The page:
- The Washington Times - Wednesday, August 27, 2003

Last week’s brutal suicide bombings in Baghdad and Jerusalem have once again illustrated dramatically that the international community failed, thus far at least, to understand the magnitude and implications of the terrorist threats to the very survival of civilization itself.

Even the United States and Israel have for decades tended to regard terrorism as a mere tactical nuisance or irritant rather than a critical strategic challenge to their national security concerns.

It is not surprising, therefore, that on September 11, 2001, Americans were stunned by the unprecedented tragedy of 19 al Qaeda terrorists striking a devastating blow at the center of the nation’s commercial and military powers.

Likewise, Israel and its citizens, despite the collapse of the Oslo Agreements of 1993 and numerous acts of terrorism triggered by the second intifada that began almost three years ago, are still “shocked” by each suicide attack at a time of intensive diplomatic efforts to revive the moribund peace process through the now revoked cease-fire arrangements (hudna).

Why are the United States and Israel, as well as scores of other countries affected by the universal nightmare of modern terrorism surprised by new terrorist “surprises”?

There are many reasons, including misunderstanding of the manifold specific factors that contribute to terrorism’s expansion, such as lack of a universal definition of terrorism, the religionization of politics, double standards of morality, weak punishment of terrorists, and the exploitation of the media by terrorist propaganda and psychological warfare.

Unlike their historical counterparts, contemporary terrorists have introduced a new scale of violence in terms of conventional and unconventional threats and impact.

The internationalization and brutalization of current and future terrorism make it clear we have entered an Age of Super Terrorism (e.g. biological, chemical, radiological, nuclear and cyber) with its serious implications concerning national, regional and global security concerns.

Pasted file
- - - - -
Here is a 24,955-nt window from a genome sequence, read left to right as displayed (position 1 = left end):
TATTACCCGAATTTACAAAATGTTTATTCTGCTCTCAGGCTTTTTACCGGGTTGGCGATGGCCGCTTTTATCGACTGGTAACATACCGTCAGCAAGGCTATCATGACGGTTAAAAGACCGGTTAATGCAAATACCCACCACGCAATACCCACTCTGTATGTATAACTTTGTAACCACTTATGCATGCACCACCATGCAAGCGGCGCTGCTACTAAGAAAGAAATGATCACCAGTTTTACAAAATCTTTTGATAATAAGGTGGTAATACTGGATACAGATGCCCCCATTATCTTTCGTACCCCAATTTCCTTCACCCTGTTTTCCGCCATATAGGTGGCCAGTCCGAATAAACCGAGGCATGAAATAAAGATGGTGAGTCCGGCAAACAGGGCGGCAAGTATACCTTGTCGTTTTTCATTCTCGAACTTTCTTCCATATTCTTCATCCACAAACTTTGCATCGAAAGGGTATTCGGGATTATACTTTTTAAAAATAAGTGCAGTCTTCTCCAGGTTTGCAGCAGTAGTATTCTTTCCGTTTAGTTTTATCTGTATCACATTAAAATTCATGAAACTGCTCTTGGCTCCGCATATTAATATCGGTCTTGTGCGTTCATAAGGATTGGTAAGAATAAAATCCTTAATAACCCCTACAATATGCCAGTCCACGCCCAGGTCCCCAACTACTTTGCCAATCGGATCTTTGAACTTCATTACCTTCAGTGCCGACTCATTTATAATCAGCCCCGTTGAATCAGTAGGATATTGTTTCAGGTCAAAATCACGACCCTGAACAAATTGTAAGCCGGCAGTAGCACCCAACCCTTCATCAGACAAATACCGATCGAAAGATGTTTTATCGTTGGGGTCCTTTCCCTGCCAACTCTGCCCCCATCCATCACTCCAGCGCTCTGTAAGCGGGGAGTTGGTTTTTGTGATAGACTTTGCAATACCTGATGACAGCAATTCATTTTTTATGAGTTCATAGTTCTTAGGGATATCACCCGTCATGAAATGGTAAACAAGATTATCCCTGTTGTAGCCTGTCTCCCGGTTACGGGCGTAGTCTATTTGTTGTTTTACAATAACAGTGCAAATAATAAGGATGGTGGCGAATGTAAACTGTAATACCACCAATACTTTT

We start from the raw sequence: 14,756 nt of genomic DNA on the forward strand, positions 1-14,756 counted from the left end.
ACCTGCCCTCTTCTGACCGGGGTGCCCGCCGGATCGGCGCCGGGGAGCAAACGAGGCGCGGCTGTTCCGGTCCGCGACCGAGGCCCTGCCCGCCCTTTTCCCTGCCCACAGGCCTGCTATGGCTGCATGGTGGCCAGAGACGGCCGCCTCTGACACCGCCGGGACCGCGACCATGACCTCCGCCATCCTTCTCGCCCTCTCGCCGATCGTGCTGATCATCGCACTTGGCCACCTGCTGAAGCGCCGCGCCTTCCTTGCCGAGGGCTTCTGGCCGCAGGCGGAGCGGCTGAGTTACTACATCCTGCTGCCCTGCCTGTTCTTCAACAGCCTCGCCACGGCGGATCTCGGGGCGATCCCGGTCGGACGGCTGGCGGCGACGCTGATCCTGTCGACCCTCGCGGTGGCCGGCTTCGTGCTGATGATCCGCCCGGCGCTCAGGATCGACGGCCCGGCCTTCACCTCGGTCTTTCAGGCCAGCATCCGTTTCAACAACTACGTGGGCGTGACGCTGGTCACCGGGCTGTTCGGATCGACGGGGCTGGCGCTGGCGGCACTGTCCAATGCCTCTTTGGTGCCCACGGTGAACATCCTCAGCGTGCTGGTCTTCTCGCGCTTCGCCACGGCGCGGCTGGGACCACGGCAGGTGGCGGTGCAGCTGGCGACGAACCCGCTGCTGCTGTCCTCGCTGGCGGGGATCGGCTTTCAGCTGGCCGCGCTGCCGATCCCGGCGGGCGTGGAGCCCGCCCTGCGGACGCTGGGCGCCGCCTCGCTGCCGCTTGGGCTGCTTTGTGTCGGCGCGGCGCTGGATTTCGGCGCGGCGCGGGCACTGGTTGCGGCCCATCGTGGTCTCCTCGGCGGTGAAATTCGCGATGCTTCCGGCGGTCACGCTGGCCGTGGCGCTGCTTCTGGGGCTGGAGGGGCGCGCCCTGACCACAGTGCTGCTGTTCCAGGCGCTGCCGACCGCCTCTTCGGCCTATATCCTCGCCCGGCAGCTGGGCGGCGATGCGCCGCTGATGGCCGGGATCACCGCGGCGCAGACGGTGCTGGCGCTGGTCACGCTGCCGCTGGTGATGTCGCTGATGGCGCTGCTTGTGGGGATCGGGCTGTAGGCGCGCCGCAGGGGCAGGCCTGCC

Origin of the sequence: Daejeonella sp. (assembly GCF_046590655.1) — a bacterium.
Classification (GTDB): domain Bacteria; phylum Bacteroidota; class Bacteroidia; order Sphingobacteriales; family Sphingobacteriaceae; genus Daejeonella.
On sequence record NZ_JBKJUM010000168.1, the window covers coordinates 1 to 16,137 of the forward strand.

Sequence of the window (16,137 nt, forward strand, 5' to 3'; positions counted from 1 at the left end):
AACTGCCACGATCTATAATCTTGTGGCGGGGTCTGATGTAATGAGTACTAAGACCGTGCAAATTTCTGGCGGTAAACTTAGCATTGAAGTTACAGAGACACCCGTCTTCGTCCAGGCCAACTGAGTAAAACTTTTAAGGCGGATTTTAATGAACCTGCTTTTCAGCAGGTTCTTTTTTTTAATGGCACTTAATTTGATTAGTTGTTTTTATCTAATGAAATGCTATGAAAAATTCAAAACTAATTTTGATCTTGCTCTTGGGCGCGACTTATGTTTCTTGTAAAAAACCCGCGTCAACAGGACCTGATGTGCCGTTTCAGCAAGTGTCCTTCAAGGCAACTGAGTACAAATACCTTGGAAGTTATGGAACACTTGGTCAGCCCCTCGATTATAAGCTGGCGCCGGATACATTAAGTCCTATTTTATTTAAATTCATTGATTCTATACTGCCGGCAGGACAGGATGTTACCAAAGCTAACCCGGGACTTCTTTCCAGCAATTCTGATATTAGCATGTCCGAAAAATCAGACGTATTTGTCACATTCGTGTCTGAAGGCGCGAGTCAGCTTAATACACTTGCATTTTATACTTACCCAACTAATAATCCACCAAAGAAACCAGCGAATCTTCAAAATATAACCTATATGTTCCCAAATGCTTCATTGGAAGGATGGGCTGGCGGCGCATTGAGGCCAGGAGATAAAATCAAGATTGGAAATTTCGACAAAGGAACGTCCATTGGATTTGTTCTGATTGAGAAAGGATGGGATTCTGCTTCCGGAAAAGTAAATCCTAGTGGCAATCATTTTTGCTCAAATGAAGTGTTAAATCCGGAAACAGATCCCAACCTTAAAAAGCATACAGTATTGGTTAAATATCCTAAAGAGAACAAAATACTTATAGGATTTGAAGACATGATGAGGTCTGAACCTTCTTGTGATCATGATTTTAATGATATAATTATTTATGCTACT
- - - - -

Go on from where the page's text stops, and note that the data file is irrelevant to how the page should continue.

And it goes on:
Two myths in particular must be debunked immediately if an effective counterterrorism “best practices” strategy can be developed (e.g., strengthening international cooperation).

The first illusion is that terrorism can be greatly reduced, if not eliminated completely, provided the root causes of conflicts — political, social and economic — are addressed.

The conventional illusion is that terrorism must be justified by oppressed people seeking to achieve their goals and consequently the argument advanced by “freedom fighters” anywhere, “give me liberty and I will give you death,” should be tolerated if not glorified.

This traditional rationalization of “sacred” violence often conceals that the real purpose of terrorist groups is to gain political power through the barrel of the gun, in violation of fundamental human rights of the noncombatant segment of societies. For instance, Palestinians religious movements (e.g., Hamas, Islamic Jihad) and secular entities (such as Fatah’s Tanzim and Aqsa Martyr Brigades)) wish not only to resolve national grievances (such as Jewish settlements, right of return, Jerusalem) but primarily to destroy the Jewish state.

Similarly, Osama bin Laden’s international network not only opposes the presence of American military in the Arabian Peninsula and Iraq, but its stated objective is to “unite all Muslims and establish a government that follows the rule of the Caliphs.”

The second myth is that strong action against terrorist infrastructure (leaders, recruitment, funding, propaganda, training, weapons, operational command and control) will only increase terrorism. The argument here is that law-enforcement efforts and military retaliation inevitably will fuel more brutal acts of violent revenge.

Clearly, if this perception continues to prevail, particularly in democratic societies, there is the danger it will paralyze governments and thereby encourage further terrorist attacks.

In sum, past experience provides useful lessons for a realistic future strategy. The prudent application of force has been demonstrated to be an effective tool for short- and long-term deterrence of terrorism. For example, Israel’s targeted killing of Mohammed Sider, the Hebron commander of the Islamic Jihad, defused a “ticking bomb.” The assassination of Ismail Abu Shanab — a top Hamas leader in the Gaza Strip who was directly responsible for several suicide bombings including the latest bus attack in Jerusalem — disrupted potential terrorist operations. Similarly, the U.S. military operation in Iraq eliminated Saddam Hussein’s regime as a state sponsor of terror.

Thus, it behooves those countries victimized by terrorism to understand a cardinal message communicated by Winston Churchill to the House of Commons on May 13, 1940: “Victory at all costs, victory in spite of terror, victory however long and hard the road may be: For without victory, there is no survival.”

Yonah Alexander is professor and director of the Inter-University for Terrorism Studies in Israel and the United States.

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